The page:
The easiest solution to separating yourself from these preset systems is to learn the functions within Lightroom and Photoshop. One hell of a homework assignment, eh? Certainly the tools within Lightroom and Photoshop are expansive, and you could spend a lifetime learning all the hidden tools within the system. But through that education, you'll have a better understanding on how to approach your images, and grow considerably with your own photography.
And growth is good. Acclaimed author Malcolm Gladwell once said that it takes 10,000 hours to master anything. This statement has been largely regarded as a wise way of looking at things, so why not burn through a few of those hours in Photoshop? Solely using presets within your workflow is not going to make you better at retouching, and while you're pressing that easy button, others are getting a head start on their 10,000 hours. The only way to really grow in your skills is to challenge yourself.
The greatest downfall with Photoshop comes in how completely immense and overwhelming it is. With the tools provided, the possibilities within Photoshop are endless, so finding your footing sometimes feels impossible. Here are a few tutorials that can get your started on finding the incredible power of Photoshop.
- The biggest asset within Photoshop comes from Layer Masks. Layer Masks, in short, allows you to selectively adjust parts of the image. Using these along side other adjustment layers, allows you to adjust brightness, hue, saturation and anything else selectively, giving your images those unique principles, but only where needed.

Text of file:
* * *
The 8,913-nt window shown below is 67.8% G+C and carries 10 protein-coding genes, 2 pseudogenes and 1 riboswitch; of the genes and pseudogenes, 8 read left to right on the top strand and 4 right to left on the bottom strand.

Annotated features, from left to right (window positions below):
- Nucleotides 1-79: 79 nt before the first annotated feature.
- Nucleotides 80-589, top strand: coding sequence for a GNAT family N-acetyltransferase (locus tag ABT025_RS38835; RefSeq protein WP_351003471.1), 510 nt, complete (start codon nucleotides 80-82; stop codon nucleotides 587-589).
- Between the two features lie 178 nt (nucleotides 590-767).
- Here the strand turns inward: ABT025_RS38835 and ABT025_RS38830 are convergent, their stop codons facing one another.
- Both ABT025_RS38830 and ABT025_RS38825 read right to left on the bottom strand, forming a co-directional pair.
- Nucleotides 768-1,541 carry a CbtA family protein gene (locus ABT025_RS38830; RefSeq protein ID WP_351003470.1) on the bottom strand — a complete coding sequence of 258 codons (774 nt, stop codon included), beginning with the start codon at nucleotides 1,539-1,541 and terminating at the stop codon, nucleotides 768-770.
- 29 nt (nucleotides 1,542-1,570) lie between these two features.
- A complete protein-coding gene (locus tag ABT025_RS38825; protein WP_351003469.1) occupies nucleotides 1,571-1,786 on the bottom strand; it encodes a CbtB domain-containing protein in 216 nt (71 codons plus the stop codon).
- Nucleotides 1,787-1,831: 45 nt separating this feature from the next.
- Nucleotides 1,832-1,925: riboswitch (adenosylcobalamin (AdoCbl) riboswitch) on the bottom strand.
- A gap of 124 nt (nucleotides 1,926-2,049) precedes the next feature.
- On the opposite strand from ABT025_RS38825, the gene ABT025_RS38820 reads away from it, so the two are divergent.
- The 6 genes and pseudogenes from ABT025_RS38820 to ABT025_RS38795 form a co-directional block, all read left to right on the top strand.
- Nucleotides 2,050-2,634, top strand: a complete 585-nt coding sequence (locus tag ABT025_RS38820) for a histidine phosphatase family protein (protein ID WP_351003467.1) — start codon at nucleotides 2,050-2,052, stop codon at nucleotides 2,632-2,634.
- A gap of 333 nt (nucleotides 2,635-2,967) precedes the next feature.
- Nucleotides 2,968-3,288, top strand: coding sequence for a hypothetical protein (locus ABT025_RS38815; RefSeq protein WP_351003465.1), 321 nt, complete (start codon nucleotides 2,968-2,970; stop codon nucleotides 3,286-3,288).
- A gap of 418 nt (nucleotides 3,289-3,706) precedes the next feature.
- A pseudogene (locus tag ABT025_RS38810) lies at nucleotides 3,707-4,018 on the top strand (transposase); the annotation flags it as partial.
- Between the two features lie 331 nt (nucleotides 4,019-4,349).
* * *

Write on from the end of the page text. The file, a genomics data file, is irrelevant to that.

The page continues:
- Blend Modes within Photoshop allows your stacked layers to interact drastically different from one and another. Using these Blend Modes taught photographers how to Dodge and Burn better, the power of Frequency Separation, and get exceptional results through pure experimentation. For learning everything about Blending Modes, there is no better book than The Hidden Power of Blending Modes by Scott Valentine.
- Using Selective Color adjustments, you're able to adjust individual tones within Photoshop. While the technique takes time, it's all done in real time, allowing you to see the changes you're making to the image. Mastering this tool will allow you to mimic the color tones within popular preset systems, and give you full control of the changes made.
All this said, I own many of the VSCO packs and other preset systems. More often than not, I will have photos to retouch and I am still without a clear concept or color palette to use for retouching. Presets are a great way to quickly click through to find color grading that works well on the image, and some that do not. However, I'm never using them as a starting point, but rather, inspiration for my work that's being done in Photoshop.